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Jerry Davich: Your guide to Bears training camp

Chicago Bears fans watch Bears players practice during NFL football training camp Olivet Nazarene University Bourbonnais Ill. Sunday July 29

Chicago Bears fans watch Bears players practice during NFL football training camp at Olivet Nazarene University in Bourbonnais, Ill., Sunday, July 29, 2012. (AP Photo/Nam Y. Huh)

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Updated: September 6, 2012 6:19AM



Brandon Marshall made an impressive over-the-shoulder, one-handed catch in the corner of the end zone.

Chicago Bears fans, who waited for hours to cheer for something on this hot, humid day, erupted into cheers.

“Welcome to Chicago!” screamed one woman from the bleachers near the practice field. “Where have you been all our lives?”

Marshall only smiled after spiking the football on this Thursday afternoon at Olivet Nazarene College in Bourbonnais, Ill.

Welcome to ground zero for hope, hype and countless huddles as the Bears prepare for the 2012 season with their annual training camp. Here, legions of loyal Bears fans make the pigskin pilgrimage to adore their gridiron gladiators.

“This is like Disneyland for us Bears fans,” explained Frank D. of Downers Grove, Ill., a retired paramedic who sat in the front row of practice field 1 on the spacious campus.

He’s right, I soon learned during my first-ever visit to a Bears training camp. This year’s team, however, doesn’t seem to be a fairy-tale collection of Mickey Mouse players. Up close and in person, they appear hungry, confident and, of course, hopeful of a Super Bowl season.

But relax, NFL fans, this column isn’t about the team, per se, or this year’s football season or, thankfully, any fantasy football leagues. As I’ve said before, the word I prefer to associate with “fantasy” certainly isn’t “football.”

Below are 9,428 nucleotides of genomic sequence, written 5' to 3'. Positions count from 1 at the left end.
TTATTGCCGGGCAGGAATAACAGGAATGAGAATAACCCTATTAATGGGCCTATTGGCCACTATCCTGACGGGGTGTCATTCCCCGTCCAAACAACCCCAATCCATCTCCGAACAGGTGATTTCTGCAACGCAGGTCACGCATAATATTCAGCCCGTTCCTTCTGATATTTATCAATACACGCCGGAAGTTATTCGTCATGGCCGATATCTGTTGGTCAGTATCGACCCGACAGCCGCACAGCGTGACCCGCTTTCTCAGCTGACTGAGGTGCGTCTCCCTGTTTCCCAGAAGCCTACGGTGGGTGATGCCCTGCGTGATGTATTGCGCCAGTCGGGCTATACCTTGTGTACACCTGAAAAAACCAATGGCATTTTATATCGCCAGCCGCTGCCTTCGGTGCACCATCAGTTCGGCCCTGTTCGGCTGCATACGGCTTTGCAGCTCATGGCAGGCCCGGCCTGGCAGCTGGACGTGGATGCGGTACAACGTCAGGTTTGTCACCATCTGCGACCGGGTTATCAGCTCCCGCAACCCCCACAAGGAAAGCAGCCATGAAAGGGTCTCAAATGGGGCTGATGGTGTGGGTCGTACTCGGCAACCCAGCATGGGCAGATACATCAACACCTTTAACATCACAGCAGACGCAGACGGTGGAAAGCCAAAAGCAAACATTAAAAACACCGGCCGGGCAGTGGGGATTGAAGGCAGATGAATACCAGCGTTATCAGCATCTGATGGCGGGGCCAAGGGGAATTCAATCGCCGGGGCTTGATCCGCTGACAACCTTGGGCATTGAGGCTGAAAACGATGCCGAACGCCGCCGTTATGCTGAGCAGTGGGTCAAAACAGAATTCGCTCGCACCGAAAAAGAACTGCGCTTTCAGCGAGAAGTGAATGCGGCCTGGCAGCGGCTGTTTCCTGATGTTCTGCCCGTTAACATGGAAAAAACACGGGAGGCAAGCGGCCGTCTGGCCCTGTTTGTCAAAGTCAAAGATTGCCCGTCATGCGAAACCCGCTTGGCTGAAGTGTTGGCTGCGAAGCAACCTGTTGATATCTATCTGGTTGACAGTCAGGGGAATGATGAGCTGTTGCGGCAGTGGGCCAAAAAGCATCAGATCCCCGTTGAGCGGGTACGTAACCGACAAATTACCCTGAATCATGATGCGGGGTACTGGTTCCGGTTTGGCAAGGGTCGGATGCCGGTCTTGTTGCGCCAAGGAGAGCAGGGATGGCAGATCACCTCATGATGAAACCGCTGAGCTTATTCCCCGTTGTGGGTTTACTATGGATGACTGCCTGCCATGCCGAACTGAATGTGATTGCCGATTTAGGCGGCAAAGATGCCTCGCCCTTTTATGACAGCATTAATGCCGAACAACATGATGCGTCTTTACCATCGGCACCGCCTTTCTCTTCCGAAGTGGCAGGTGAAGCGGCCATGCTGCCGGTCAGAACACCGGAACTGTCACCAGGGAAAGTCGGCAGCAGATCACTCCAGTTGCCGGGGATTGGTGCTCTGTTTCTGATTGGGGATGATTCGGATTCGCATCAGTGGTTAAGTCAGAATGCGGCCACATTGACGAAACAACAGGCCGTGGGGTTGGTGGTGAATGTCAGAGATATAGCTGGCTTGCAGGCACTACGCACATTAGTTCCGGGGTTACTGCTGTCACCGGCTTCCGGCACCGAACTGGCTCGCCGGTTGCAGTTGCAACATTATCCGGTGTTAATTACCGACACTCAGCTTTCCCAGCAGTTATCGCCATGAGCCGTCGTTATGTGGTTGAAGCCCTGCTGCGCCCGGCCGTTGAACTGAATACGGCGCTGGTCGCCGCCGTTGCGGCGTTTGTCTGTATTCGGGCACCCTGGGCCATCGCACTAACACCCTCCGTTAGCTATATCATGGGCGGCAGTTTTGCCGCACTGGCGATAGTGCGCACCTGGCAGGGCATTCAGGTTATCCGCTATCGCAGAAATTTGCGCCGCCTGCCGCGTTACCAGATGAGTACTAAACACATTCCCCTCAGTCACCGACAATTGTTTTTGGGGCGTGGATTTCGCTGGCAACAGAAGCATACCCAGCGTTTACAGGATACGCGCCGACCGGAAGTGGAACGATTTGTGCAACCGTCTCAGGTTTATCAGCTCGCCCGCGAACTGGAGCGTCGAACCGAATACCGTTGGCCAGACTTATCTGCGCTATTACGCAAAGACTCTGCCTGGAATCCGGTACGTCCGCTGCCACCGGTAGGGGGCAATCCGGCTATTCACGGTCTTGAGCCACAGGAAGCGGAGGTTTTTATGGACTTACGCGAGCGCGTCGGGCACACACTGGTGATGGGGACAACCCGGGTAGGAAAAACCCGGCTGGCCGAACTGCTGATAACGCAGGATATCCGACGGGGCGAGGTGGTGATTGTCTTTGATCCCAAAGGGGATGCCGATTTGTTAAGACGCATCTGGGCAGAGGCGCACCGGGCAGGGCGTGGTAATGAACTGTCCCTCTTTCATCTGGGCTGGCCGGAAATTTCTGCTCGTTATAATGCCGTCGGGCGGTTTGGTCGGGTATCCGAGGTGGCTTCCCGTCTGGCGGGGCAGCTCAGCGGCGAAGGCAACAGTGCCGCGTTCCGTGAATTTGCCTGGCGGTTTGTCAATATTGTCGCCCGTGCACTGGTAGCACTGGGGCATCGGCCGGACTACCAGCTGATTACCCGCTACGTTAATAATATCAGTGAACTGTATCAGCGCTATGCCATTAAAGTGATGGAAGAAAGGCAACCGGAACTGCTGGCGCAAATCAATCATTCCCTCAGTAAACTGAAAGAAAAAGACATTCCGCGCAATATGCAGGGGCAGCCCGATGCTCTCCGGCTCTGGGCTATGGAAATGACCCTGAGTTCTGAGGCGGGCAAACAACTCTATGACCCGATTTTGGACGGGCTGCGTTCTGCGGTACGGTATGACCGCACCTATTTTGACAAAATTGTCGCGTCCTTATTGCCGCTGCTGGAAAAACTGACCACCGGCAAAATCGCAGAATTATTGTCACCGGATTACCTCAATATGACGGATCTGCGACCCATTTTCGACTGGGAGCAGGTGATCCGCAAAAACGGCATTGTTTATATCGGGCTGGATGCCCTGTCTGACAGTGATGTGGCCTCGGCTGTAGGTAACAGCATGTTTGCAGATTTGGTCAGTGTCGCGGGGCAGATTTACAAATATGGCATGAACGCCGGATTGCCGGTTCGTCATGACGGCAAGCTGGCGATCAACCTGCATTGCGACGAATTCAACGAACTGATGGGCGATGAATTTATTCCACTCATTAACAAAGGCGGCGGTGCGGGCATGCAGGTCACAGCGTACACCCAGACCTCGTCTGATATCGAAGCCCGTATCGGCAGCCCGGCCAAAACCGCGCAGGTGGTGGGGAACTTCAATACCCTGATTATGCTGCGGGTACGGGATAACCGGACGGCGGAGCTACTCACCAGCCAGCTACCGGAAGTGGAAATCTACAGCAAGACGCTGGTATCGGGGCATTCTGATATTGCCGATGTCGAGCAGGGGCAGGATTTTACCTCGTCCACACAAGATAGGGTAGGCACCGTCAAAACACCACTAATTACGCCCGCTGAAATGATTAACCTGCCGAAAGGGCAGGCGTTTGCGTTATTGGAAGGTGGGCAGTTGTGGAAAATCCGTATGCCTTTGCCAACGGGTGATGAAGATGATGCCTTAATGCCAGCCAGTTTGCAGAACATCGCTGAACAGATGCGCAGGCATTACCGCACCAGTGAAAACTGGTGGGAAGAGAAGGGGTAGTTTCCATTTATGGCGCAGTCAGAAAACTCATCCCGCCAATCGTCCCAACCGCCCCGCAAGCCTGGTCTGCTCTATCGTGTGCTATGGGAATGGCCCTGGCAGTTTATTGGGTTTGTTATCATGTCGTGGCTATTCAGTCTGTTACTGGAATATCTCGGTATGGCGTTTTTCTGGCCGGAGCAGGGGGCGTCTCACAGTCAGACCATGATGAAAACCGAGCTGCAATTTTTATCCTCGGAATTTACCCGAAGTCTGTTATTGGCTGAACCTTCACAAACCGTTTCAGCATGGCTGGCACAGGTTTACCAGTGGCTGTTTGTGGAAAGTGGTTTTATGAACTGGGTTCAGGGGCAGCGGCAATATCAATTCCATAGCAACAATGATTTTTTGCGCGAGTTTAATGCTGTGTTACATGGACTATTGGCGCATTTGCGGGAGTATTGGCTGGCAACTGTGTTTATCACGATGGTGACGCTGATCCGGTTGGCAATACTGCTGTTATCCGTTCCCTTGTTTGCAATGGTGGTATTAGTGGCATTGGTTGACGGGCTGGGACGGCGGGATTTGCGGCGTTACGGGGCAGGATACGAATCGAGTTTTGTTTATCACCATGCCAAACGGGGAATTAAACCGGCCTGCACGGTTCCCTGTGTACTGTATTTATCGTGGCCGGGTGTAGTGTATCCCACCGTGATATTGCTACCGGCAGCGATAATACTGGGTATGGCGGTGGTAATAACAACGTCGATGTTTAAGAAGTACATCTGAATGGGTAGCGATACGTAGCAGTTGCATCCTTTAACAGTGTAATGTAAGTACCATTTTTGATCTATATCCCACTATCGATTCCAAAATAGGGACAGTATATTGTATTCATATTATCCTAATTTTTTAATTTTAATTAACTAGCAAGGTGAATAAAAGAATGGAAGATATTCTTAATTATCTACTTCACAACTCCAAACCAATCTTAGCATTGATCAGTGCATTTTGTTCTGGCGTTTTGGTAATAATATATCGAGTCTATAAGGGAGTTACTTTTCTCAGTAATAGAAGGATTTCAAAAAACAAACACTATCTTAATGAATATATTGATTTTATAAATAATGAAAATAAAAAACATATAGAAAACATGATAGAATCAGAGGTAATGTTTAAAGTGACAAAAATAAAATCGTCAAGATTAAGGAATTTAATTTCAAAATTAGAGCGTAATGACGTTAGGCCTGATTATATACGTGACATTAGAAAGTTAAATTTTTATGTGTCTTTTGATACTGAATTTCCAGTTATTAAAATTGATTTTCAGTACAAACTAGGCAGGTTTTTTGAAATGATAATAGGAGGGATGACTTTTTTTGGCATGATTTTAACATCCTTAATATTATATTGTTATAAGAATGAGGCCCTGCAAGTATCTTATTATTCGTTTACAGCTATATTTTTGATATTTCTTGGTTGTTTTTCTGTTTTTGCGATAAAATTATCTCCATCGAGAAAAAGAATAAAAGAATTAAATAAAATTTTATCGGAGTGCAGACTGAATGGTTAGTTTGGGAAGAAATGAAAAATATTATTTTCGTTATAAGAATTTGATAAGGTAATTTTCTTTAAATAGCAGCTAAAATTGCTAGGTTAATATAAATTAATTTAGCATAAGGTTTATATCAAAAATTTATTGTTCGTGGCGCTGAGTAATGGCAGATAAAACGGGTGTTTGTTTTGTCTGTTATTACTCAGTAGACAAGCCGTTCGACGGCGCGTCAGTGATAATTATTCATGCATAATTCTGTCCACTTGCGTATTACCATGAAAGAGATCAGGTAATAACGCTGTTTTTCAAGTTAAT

Instead, this column is a preview for any Bears fans from our region considering a visit to Bourbannais to watch training camp, as I did late last week. Or, to those on-the-fence fans who always wondered, as I did the past 30 years, if it’s worth the trip, time and expense.

As usual in my travels, I took copious notes, asked a lot of stupid-sounding questions and took too many photos, a few of which you can view on my Facebook page if interested. (By the way, Marshall IS the towering beast of a player as billed. He caught a sideline pass just a few feet away from me and I couldn’t believe his size.)

Not only did I attend training camp as a long-time Bears fan, but also as a half-fast sportswriter, so I was able to score a media credential for behind-the-scenes stuff, too. I wore it proudly as I was allowed closer than other fans to the field, the players and the action.

That’s how I stumbled into a media interview with Brandon Hardin, whom I would not have recognized from a ham sandwich if not for all the reporters who swarmed his way after he left the Ludwig dining center.

Many other players avoided media there, but not this rookie safety, who answered several questions before scampering off.